Exploiting Genetically Modified Dual-Reporter Strains to Monitor Experimental Trypanosoma cruzi Infections and Host-Parasite Interactions

  • Martin C. Taylor
  • Amanda F. Francisco
  • Shiromani Jayawardhana
  • Gurdip Singh Mann
  • Alexander I. Ward
  • Francisco Olmo
  • Michael D. Lewis
  • John M. KellyEmail author
Part of the Methods in Molecular Biology book series (MIMB, volume 1955)


Trypanosoma cruzi is the causative agent of Chagas disease, the most important parasitic infection in Latin America. Despite a global research effort, there have been no significant treatment advances for at least 40 years. Gaps in our knowledge of T. cruzi biology and pathogenesis have been major factors in limiting progress. In addition, the extremely low parasite burden during chronic infections has complicated the monitoring of both disease progression and drug efficacy, even in predictive animal models. To address these problems, we genetically modified T. cruzi to express a red-shifted luciferase. Mice infected with these highly bioluminescent parasites can be monitored by in vivo imaging, with exquisite sensitivity. However, a major drawback of bioluminescence imaging is that it does not allow visualization of host-parasite interactions at a cellular level. To facilitate this, we generated T. cruzi strains that express a chimeric protein that is both bioluminescent and fluorescent. Bioluminescence allows the tissue location of infection foci to be identified, and fluorescence can then be exploited to detect parasites in histological sections derived from excised tissue. In this article, we describe in detail the in vivo imaging and confocal microscopy protocols that we have developed for visualizing T. cruzi parasites expressing these dual-reporter fusion proteins. The approaches make it feasible to locate individual parasites within chronically infected murine tissues, to assess their replicative status, to resolve the nature of host cells, and to characterize their immunological context.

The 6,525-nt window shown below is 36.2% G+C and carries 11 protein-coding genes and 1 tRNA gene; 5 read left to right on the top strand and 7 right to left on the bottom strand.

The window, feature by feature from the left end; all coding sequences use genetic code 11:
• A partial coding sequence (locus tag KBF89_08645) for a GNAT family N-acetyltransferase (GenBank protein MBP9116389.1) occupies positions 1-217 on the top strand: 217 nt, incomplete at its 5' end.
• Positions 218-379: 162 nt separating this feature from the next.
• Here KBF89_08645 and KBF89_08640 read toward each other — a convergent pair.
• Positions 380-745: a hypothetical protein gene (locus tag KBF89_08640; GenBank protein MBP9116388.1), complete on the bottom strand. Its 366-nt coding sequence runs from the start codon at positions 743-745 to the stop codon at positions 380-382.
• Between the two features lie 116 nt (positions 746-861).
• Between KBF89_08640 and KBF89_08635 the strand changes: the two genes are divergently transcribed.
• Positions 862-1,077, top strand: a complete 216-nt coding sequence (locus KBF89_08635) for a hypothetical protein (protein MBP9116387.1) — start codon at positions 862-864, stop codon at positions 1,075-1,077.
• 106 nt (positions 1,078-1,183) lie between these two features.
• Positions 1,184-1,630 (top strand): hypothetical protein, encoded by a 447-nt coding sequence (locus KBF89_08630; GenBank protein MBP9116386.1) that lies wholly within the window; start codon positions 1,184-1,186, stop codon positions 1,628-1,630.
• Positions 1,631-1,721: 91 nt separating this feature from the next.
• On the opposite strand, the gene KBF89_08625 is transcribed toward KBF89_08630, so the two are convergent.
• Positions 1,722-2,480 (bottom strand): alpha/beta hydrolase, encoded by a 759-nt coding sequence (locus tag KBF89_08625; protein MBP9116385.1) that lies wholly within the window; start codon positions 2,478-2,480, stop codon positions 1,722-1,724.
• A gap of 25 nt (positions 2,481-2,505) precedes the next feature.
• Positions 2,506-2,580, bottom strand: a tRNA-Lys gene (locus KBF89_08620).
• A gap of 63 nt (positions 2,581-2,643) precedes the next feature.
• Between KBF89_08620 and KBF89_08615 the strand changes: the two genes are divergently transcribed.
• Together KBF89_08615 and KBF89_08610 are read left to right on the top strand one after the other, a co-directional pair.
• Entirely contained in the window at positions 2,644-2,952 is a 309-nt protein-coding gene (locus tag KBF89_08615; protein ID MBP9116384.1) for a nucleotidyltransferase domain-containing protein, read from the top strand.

Key words

Trypanosoma cruzi Chronic Chagas disease Murine models In vivo imaging Confocal microscopy Bioluminescence Fluorescence 


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Copyright information

© Springer Science+Business Media, LLC, part of Springer Nature 2019

Authors and Affiliations

  • Martin C. Taylor
    • 1
  • Amanda F. Francisco
    • 1
  • Shiromani Jayawardhana
    • 1
  • Gurdip Singh Mann
    • 1
  • Alexander I. Ward
    • 1
  • Francisco Olmo
    • 1
  • Michael D. Lewis
    • 1
  • John M. Kelly
    • 1
    Email author
  1. 1.Department of Pathogen Molecular BiologyLondon School of Hygiene and Tropical MedicineLondonUK

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